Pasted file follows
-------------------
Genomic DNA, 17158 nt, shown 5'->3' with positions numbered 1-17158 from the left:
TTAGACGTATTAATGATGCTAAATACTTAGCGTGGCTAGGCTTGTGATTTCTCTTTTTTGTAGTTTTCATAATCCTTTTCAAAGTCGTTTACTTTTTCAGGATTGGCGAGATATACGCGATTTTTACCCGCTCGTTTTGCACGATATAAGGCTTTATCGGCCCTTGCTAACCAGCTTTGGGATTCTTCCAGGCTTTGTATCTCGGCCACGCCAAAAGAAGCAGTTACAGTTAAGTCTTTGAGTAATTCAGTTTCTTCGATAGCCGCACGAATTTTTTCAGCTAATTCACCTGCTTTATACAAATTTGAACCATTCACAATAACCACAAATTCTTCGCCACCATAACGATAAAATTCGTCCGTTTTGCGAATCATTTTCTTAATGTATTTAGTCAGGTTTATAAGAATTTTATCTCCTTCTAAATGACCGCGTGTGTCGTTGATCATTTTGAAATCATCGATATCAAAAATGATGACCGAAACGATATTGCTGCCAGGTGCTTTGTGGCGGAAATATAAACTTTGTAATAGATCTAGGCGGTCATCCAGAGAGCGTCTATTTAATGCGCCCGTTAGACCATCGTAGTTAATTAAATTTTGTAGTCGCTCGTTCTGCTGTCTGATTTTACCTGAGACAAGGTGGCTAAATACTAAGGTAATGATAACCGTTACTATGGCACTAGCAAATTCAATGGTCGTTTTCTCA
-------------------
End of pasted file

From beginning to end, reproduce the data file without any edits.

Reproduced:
Genomic DNA, 17158 nt, shown 5'->3' with positions numbered 1-17158 from the left:
TTAGACGTATTAATGATGCTAAATACTTAGCGTGGCTAGGCTTGTGATTTCTCTTTTTTGTAGTTTTCATAATCCTTTTCAAAGTCGTTTACTTTTTCAGGATTGGCGAGATATACGCGATTTTTACCCGCTCGTTTTGCACGATATAAGGCTTTATCGGCCCTTGCTAACCAGCTTTGGGATTCTTCCAGGCTTTGTATCTCGGCCACGCCAAAAGAAGCAGTTACAGTTAAGTCTTTGAGTAATTCAGTTTCTTCGATAGCCGCACGAATTTTTTCAGCTAATTCACCTGCTTTATACAAATTTGAACCATTCACAATAACCACAAATTCTTCGCCACCATAACGATAAAATTCGTCCGTTTTGCGAATCATTTTCTTAATGTATTTAGTCAGGTTTATAAGAATTTTATCTCCTTCTAAATGACCGCGTGTGTCGTTGATCATTTTGAAATCATCGATATCAAAAATGATGACCGAAACGATATTGCTGCCAGGTGCTTTGTGGCGGAAATATAAACTTTGTAATAGATCTAGGCGGTCATCCAGAGAGCGTCTATTTAATGCGCCCGTTAGACCATCGTAGTTAATTAAATTTTGTAGTCGCTCGTTCTGCTGTCTGATTTTACCTGAGACAAGGTGGCTAAATACTAAGGTAATGATAACCGTTACTATGGCACTAGCAAATTCAATGGTCGTTTTCTCA